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White Sox slug five homers, blank Reds 5-0

Dallas Keuchel pitched four scoreless innings and the bullpen did the rest as the Sox improved to 34-18.

Chicago White Sox’s Tim Anderson reacts while running the bases after hitting a solo home run in the fifth inning during a baseball game against the Cincinnati Reds in Cincinnati, Saturday, Sept. 19, 2020. (AP Photo/Aaron Doster)
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Left-hander Dallas Keuchel was back. And for a White Sox team aiming to go deep into the postseason, it was an important event.

So was the return of the Sox’ home-run power. They swatted five long balls — two in the fifth inning against National League Cy Young candidate Trevor Bauer (1.80 ERA) and three in succession in the eighth against Robert Stephenson — in a 5-0 victory Saturday against the host Reds.

Right fielder Nomar Mazara even got into the act. He finally hit his first homer of the season to break a scoreless tie in the fifth, and Tim Anderson — who homered twice — went deep two batters later against Bauer. Anderson (10th), Yasmani Grandal (seventh) and Jose Abreu (18th) blew the game open with the eighth-inning trifecta.

‘‘It finally happened,’’ Mazara said. ‘‘It’s been frustrating, and I’ve been hard on myself because I’ve been working like crazy. But . . . I have a good rhythm now. Take it into the postseason.’’

It was the seventh time this season the Sox hit five or more homers in a game and the second time they hit three in a row (they hit four in a row against the Cardinals). It was Anderson’s second multihomer game of 2020, and he chatted and joked with Fox broadcaster A.J. Pierzynski from his shortstop position between his homers.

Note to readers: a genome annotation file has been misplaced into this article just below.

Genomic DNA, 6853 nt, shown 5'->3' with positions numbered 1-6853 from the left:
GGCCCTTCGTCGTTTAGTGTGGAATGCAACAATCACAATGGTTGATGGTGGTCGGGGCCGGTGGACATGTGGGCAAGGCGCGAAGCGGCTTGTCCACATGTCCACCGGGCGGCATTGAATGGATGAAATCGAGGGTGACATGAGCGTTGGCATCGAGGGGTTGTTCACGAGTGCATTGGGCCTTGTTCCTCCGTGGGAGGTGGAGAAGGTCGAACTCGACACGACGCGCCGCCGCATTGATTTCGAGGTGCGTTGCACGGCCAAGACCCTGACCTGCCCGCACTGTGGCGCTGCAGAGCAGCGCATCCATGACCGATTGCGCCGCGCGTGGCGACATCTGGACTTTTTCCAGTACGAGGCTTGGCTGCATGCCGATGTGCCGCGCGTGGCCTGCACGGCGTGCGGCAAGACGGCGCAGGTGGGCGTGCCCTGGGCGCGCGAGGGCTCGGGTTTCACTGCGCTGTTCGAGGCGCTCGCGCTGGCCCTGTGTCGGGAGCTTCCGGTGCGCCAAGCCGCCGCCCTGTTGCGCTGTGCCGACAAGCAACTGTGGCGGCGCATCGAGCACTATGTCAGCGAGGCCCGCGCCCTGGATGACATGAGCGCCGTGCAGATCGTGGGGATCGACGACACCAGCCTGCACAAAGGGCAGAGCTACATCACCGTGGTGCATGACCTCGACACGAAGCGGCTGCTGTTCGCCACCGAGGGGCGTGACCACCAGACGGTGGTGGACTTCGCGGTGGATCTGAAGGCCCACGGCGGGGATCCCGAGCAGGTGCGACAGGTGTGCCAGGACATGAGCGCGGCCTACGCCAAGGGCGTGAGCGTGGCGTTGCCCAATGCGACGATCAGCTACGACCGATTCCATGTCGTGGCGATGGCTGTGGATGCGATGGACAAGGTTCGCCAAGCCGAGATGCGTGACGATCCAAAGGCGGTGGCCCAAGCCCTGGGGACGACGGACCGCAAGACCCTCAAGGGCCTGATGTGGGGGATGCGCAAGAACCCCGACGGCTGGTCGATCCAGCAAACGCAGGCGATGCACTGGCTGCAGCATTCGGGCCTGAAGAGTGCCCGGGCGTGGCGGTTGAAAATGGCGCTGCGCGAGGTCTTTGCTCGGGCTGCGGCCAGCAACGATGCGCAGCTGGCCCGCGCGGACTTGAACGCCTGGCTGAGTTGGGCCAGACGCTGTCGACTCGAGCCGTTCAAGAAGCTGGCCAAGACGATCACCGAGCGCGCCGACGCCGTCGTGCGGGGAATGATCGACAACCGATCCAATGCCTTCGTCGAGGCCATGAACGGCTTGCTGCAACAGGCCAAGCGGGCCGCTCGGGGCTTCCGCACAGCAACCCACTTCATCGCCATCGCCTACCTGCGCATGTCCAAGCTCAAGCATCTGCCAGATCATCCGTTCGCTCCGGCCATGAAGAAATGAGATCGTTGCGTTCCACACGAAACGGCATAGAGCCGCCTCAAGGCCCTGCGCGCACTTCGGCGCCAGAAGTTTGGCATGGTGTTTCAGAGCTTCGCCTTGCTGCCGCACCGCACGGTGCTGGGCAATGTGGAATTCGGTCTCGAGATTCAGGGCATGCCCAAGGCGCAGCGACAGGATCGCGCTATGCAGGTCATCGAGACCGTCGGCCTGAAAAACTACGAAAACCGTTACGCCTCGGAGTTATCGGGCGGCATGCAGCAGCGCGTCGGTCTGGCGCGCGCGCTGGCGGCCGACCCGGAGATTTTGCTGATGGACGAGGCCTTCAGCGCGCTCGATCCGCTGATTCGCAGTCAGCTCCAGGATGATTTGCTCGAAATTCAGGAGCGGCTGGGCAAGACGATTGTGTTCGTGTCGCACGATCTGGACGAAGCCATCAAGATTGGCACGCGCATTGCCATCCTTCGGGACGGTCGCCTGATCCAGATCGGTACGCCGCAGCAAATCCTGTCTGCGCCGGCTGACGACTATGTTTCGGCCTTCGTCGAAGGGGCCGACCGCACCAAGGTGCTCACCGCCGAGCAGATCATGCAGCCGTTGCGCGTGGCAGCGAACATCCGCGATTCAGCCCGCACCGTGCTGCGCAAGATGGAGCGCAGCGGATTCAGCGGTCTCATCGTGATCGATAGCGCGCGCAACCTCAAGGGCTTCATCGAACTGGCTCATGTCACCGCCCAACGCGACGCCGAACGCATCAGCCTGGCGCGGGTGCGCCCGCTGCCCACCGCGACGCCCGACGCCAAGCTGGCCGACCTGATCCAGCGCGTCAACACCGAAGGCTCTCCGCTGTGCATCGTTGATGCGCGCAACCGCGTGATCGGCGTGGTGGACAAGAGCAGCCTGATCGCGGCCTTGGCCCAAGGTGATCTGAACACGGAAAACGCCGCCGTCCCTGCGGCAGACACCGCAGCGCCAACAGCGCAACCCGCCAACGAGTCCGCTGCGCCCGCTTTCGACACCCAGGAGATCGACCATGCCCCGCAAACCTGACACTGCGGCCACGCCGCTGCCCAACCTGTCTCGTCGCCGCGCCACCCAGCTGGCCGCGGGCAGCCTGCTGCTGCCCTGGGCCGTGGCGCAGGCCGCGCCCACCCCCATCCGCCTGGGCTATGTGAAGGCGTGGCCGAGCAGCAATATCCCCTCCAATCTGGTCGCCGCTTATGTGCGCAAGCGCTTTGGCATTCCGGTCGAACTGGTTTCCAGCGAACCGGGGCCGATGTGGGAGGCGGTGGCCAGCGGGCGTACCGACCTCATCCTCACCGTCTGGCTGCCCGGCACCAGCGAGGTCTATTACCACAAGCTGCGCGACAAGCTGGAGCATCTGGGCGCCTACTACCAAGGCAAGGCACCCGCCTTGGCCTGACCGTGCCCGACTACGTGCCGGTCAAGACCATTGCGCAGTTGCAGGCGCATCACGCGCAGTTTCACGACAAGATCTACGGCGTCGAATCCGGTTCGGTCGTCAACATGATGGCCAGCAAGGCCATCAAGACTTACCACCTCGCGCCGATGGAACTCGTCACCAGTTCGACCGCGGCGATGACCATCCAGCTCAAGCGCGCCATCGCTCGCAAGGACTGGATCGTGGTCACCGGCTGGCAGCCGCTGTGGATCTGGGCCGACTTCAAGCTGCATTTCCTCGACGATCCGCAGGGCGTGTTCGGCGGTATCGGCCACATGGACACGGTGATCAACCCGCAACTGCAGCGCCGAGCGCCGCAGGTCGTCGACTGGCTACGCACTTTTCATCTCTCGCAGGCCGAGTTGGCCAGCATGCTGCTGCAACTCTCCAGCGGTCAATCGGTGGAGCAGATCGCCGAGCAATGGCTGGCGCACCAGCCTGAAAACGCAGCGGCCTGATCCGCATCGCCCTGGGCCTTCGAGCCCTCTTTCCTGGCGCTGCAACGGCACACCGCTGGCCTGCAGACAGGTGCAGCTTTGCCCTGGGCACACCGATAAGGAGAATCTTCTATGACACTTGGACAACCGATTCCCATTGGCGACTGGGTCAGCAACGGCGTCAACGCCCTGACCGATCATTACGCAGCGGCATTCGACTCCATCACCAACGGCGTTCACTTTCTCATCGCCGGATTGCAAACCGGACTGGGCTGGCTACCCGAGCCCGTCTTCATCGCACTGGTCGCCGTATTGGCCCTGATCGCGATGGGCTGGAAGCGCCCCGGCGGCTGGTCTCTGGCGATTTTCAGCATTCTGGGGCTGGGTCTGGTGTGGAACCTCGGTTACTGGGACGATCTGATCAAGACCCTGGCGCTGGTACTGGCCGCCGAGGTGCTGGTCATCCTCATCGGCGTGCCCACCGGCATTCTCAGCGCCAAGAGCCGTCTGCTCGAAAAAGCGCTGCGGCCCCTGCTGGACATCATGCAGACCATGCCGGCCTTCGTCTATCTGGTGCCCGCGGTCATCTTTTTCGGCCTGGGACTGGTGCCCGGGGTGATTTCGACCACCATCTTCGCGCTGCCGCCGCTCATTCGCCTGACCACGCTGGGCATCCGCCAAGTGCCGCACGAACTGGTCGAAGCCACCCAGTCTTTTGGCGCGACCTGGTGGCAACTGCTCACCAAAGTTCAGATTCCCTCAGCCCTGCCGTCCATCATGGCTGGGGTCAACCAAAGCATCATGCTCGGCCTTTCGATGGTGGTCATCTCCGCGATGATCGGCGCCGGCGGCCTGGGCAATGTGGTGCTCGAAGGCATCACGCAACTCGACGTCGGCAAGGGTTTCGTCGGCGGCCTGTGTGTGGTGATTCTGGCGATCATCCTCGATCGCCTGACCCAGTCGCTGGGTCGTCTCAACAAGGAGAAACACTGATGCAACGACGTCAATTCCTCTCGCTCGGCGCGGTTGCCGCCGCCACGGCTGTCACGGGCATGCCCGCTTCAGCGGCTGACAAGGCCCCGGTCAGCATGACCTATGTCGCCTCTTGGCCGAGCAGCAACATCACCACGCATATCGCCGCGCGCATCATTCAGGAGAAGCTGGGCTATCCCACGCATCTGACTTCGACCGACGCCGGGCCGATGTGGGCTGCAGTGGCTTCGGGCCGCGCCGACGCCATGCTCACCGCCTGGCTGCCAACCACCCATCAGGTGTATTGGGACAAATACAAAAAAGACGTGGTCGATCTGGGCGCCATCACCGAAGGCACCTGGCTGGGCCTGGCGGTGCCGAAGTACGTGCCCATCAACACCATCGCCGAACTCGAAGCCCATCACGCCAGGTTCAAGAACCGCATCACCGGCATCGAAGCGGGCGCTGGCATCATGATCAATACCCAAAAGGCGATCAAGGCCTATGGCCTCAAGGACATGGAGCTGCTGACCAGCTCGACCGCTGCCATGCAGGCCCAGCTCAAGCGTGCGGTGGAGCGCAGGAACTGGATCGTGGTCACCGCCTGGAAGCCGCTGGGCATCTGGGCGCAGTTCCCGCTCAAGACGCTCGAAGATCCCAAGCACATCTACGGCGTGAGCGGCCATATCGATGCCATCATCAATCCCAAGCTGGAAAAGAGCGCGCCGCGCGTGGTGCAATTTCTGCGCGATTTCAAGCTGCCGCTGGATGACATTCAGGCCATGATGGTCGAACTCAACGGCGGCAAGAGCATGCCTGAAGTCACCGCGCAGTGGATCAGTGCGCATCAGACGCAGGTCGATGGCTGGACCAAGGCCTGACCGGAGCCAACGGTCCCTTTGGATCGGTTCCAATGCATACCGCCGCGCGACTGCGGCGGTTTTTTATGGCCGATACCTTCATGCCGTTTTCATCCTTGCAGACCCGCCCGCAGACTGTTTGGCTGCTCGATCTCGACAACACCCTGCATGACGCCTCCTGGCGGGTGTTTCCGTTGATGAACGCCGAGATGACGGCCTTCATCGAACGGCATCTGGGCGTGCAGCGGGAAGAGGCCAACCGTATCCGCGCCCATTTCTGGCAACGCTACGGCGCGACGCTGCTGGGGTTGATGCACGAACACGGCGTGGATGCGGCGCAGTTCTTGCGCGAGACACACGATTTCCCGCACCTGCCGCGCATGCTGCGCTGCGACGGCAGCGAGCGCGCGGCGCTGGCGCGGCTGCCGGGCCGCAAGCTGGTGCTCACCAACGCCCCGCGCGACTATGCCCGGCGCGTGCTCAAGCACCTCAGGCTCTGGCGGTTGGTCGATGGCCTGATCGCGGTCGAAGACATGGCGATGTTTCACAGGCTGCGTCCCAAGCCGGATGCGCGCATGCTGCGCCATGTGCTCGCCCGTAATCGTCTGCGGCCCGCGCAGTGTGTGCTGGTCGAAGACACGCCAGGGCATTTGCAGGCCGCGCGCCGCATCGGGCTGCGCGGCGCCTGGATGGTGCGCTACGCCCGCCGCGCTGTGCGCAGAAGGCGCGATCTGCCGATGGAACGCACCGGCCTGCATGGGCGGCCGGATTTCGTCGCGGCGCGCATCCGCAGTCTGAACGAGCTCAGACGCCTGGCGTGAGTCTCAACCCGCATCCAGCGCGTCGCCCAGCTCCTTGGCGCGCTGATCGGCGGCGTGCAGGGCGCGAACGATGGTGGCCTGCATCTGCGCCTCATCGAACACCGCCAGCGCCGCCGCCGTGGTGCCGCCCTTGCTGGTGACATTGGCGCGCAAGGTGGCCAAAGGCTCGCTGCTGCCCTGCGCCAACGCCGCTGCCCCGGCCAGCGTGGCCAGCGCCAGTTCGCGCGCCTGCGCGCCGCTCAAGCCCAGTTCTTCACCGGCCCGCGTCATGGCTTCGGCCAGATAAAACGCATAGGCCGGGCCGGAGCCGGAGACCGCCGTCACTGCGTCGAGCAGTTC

‘‘From top to bottom, we’re dangerous,’’ Anderson said. ‘‘Going back-to-back-to-back says a lot.’’

As entertaining as the homer barrage was for the Sox (34-18), Keuchel’s outing was the most significant development, even though he lasted only four innings.

Signed to a three-year, $55 million contract as a free agent in the offseason, Keuchel brings a World Series-championship pedigree to the postseason rotation. He hadn’t pitched since Sept. 6 because of back spasms.

‘‘Not only the experience, but what he brings to the table [with] his ability,’’ manager Rick Renteria said. ‘‘Cy Young Award winner, former world champion, it’s really important.’’

After Keuchel, Matt Foster (1.88 ERA) pitched two scoreless innings before Codi Heuer (1.77 ERA), Jimmy Cordero and Jace Fry pitched one each to wrap up the shutout.

Keuchel needed 75 pitches to get through four innings, but he didn’t allow a run and looked fit for one more tuneup game before the Sox’ first postseason in 12 years.

‘‘I felt as expected — really rusty,’’ Keuchel said. ‘‘It was probably one of the luckiest starts I’ve had. Quality of pitches were not there tonight.

‘‘It felt foreign, but chalk that up to not being on a mound in [13] days. Being able to get up four times was a nice sign.’’

Keuchel allowed four hits, walked three and struck out seven. He held the Reds to 1-for-8 with runners in scoring position and lowered his ERA to a sparkling 2.04. He probably will line up second behind Lucas Giolito when the Sox set their postseason rotation.

After Dylan Cease pitches the series finale against the Reds on Sunday, the Sox will start Dane Dunning (on five days of rest), Reynaldo Lopez (four days), Giolito (six) and Keuchel (four) from Monday through Thursday against the Indians in Cleveland before finishing up with three games at home against the Cubs.

In the best-of-three wild-card series, Giolito and Keuchel would pitch Games 1 and 2, respectively, on five days of rest if the Sox decide to go that route.

Until then, the Sox have eight games left. If you missed the first 52, you might want to start tuning in.

‘‘We’ve got guys from other teams telling us our team is really fun to watch,’’ Mazara said. ‘‘We have one goal, and we’re going to work really, really hard to achieve that.’’